*trigger warning: this article contains mention and discussion of sexual assault
Just earlier this week, the National Prosecuting Authority dropped the rape case opened up against popular radio personalities DJ Fresh and Euphonik. The NPA decided to drop the case (which was opened in mid-January) after a review of the evidence, concluding that it was too little to go ahead with. This failure of the justice system doesn’t stop social justice from taking place on social media, where conversations on Twitter developed to include the actions of fellow notorious media personality Gareth Cliff. With the floor being opened by twitter user @tutuzondo, a conversation about the seemingly unsinkable men who take up the most space in South African media needs be had.
The conversation reveals that Cliff allegedly bought alcohol for girls who he knew were 15 years old in a club. He then allegedly went on to kiss one of these girls. Various other users on the social media platform have come forward, alluding to his alleged affinity for preying on underage or barely legal club goers across the country. This only brought more attention to the problematic history Cliff has had with weaponising alcohol—Cliff himself admitted in his tell all novel Cliffhanger: Confessions of a Shock Jock, that he spiked the drink of his then Idols colleague Marah Louw in 2010—which subsequently went on to ruin her reputation in the media and career. What’s most curious of all, however, is that nothing seems to be able to do the same amount of damage to Cliff’s own reputation or career. Cliff hasn’t sat on the Idols chair since 2016, after having resigned following controversy surrounding his defence of racist remarks made by Penny Sparrow, who referred to Black people as monkeys in a social media post. What’s important to note here is that Cliff resigned, after having won a lawsuit against Mnet. For Cliff, “The problem in South Africa is that too many people stick around when they are not wanted anymore.” Similarly, at the very beginning of the short lived case against Euphonik and DJ Fresh, they announced in a statement their respective decisions to step away from any public work engagements until the law had run its course. It becomes apparent through the statements made by these men that they have a faith in the legal system which the survivors of sexual assault do not. A study by Gender Links finds that only 1 in 25 women who have been raped in Gauteng ever took their case forward to the police.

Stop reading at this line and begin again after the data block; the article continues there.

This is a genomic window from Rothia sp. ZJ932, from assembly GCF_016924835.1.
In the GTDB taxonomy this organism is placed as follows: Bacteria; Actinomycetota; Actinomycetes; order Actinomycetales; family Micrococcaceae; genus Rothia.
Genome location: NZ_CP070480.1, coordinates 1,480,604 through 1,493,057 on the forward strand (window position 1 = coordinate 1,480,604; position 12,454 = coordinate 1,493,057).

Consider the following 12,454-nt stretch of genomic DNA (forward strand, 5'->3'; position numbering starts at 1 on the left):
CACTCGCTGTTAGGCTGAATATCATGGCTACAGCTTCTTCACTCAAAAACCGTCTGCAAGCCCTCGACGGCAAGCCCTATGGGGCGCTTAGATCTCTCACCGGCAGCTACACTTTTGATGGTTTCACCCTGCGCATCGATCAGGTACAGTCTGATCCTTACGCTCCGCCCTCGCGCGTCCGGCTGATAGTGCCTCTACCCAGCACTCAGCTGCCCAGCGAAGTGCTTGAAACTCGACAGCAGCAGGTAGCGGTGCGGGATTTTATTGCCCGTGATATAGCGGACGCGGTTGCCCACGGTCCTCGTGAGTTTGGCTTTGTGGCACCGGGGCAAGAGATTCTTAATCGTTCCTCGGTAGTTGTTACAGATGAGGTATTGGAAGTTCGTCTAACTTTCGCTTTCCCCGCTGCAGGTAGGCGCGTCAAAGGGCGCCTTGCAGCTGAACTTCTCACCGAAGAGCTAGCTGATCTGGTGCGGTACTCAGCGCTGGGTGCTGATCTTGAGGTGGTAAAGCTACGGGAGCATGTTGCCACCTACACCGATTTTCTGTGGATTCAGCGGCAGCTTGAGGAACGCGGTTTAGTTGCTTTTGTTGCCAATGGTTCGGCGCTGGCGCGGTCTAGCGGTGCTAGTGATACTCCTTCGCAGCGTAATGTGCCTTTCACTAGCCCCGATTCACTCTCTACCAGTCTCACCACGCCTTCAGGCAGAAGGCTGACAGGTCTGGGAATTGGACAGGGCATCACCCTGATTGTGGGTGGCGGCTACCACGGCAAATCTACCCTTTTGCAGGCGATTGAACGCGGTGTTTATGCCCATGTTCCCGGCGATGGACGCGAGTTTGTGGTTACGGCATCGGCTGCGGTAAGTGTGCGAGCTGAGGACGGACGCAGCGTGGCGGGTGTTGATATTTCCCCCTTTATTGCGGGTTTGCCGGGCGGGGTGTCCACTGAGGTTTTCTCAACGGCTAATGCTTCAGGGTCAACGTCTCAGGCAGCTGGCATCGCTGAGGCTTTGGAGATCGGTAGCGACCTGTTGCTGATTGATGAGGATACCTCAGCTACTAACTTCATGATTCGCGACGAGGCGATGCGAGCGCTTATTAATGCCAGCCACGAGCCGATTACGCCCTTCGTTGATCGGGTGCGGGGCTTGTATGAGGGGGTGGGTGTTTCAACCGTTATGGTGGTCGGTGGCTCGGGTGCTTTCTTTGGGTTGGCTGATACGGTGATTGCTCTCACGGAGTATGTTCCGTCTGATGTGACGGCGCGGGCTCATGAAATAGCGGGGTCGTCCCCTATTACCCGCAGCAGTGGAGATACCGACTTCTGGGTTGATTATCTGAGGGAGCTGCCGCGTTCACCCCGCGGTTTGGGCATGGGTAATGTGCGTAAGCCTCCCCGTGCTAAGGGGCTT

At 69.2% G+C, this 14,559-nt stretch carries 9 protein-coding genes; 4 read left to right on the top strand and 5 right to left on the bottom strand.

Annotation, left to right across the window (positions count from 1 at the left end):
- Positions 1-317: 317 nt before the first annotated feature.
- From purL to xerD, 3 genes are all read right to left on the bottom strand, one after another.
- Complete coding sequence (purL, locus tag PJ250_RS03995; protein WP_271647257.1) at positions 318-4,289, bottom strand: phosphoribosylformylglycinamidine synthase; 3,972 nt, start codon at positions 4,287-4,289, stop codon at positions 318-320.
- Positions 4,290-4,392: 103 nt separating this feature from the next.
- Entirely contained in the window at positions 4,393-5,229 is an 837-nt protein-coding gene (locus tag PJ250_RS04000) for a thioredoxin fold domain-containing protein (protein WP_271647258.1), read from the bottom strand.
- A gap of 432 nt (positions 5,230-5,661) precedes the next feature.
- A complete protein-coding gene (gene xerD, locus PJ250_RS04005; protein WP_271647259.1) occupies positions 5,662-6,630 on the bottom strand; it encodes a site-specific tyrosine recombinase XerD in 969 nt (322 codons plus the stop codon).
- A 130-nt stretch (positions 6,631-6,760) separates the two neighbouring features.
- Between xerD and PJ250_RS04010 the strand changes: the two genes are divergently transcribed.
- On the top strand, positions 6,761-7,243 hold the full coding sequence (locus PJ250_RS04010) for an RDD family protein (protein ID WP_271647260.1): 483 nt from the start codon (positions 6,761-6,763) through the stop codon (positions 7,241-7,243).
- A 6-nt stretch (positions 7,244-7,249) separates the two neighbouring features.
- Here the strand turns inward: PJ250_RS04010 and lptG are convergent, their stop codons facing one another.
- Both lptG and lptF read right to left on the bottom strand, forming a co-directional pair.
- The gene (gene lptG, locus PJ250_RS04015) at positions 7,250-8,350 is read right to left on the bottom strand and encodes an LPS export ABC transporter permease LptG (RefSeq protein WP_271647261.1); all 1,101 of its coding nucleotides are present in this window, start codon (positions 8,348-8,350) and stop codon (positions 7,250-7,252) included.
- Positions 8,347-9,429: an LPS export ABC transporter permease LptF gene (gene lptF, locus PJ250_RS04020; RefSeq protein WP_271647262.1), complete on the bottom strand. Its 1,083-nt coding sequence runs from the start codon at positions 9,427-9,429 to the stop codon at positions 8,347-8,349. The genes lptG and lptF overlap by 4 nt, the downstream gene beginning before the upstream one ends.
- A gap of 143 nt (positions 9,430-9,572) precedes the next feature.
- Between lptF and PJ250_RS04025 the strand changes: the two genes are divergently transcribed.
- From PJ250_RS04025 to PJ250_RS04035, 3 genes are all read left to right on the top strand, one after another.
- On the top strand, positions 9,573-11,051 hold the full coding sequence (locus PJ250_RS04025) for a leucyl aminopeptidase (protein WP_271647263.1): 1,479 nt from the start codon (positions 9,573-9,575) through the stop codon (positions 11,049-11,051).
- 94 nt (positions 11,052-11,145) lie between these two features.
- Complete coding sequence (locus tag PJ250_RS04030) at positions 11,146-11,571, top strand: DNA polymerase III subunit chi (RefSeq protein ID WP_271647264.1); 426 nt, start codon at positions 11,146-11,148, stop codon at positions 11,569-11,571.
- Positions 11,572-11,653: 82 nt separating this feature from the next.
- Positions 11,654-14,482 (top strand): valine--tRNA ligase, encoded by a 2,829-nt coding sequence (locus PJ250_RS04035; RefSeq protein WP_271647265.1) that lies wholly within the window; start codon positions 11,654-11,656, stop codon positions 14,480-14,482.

The question begs to be asked: why is it that the men with the greatest platform are unsinkable? With the ability of people in these platforms to influence the way it is we perceive our society, we have to question who gets to hog the mic. Whether on TV—with Cliff having his own show on eNCA where he frequently mocks the sensitivity of South Africans—or radio, these men maintain some of the biggest platforms in the media and speak directly into the ears of consumers all across the country. Meanwhile, as a result of Cliff’s actions, Marah Louw writes in her autobiography that the spiking incident on Idols “tarnished [her] reputation” and thus her ability and access to work. As these men continue to step into the light and further their careers, femmes in South Africa—especially black femmes—are cast into the shadows and treated as dispensable. When a young woman comes to the world with tales of her and her friends being exploited by a powerful white men, the question in response leveraged at her is “why were you in the club at 15?” and not “why do clubs perpetuate the dangerous and predatory behaviour of allowing obviously underage girls in?” or “Why are so many men predators who prey on underage girls?” With media personalities having such close relationship to clubs, it’s clear that the industries in our society work together to create safe spaces for the most powerful and dangerous men. Not the shadows of the club nor the court room is a safe space for femmes. Of all the problems that exist in South Africa, according to Cliff, the issue is an ability to leave when they are not wanted. Next time he returns to the spotlight, I hope he provides an answer to a simple question: where is it that femmes are wanted, beyond the grasp of predatory culture?